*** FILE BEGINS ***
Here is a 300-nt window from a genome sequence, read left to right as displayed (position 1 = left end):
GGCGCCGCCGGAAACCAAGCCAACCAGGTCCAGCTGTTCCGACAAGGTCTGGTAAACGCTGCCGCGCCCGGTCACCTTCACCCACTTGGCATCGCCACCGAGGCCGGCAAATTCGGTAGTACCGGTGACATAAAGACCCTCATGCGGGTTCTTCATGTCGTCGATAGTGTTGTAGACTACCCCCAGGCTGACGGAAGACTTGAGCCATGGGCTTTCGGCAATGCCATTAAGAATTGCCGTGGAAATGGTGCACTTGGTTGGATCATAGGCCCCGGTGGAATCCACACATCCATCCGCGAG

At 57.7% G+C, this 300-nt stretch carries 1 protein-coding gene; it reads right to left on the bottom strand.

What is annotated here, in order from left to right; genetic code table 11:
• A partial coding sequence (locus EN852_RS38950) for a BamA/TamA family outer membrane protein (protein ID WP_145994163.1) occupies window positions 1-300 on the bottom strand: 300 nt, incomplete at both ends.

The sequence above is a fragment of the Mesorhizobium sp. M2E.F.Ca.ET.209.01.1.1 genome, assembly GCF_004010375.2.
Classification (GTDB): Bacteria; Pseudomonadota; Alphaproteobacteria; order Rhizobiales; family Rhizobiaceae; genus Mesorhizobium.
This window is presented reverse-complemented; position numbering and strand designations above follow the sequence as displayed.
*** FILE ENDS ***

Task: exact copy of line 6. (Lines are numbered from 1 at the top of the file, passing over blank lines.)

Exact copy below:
The sequence above is a fragment of the Mesorhizobium sp. M2E.F.Ca.ET.209.01.1.1 genome, assembly GCF_004010375.2.